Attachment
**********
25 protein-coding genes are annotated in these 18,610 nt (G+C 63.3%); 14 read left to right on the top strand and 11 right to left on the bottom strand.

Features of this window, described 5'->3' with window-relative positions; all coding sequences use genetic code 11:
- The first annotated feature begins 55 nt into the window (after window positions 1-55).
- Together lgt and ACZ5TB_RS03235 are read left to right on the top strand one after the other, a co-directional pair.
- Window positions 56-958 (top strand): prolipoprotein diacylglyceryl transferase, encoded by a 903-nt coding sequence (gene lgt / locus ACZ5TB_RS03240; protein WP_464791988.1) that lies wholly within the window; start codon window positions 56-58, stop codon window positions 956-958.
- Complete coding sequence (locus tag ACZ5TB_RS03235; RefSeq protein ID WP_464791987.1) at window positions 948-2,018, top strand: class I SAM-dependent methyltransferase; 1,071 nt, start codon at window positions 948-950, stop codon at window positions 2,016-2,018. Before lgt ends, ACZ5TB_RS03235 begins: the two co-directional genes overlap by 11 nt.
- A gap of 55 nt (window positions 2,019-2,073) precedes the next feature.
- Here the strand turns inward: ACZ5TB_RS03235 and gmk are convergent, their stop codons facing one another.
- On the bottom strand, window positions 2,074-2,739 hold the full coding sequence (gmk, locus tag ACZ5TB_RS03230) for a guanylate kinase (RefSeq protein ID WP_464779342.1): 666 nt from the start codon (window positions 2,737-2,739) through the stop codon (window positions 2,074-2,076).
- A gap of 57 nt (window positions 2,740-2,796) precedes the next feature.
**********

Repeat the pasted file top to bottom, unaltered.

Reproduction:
25 protein-coding genes are annotated in these 18,610 nt (G+C 63.3%); 14 read left to right on the top strand and 11 right to left on the bottom strand.

Features of this window, described 5'->3' with window-relative positions; all coding sequences use genetic code 11:
- The first annotated feature begins 55 nt into the window (after window positions 1-55).
- Together lgt and ACZ5TB_RS03235 are read left to right on the top strand one after the other, a co-directional pair.
- Window positions 56-958 (top strand): prolipoprotein diacylglyceryl transferase, encoded by a 903-nt coding sequence (gene lgt / locus ACZ5TB_RS03240; protein WP_464791988.1) that lies wholly within the window; start codon window positions 56-58, stop codon window positions 956-958.
- Complete coding sequence (locus tag ACZ5TB_RS03235; RefSeq protein ID WP_464791987.1) at window positions 948-2,018, top strand: class I SAM-dependent methyltransferase; 1,071 nt, start codon at window positions 948-950, stop codon at window positions 2,016-2,018. Before lgt ends, ACZ5TB_RS03235 begins: the two co-directional genes overlap by 11 nt.
- A gap of 55 nt (window positions 2,019-2,073) precedes the next feature.
- Here the strand turns inward: ACZ5TB_RS03235 and gmk are convergent, their stop codons facing one another.
- On the bottom strand, window positions 2,074-2,739 hold the full coding sequence (gmk, locus tag ACZ5TB_RS03230) for a guanylate kinase (RefSeq protein ID WP_464779342.1): 666 nt from the start codon (window positions 2,737-2,739) through the stop codon (window positions 2,074-2,076).
- A gap of 57 nt (window positions 2,740-2,796) precedes the next feature.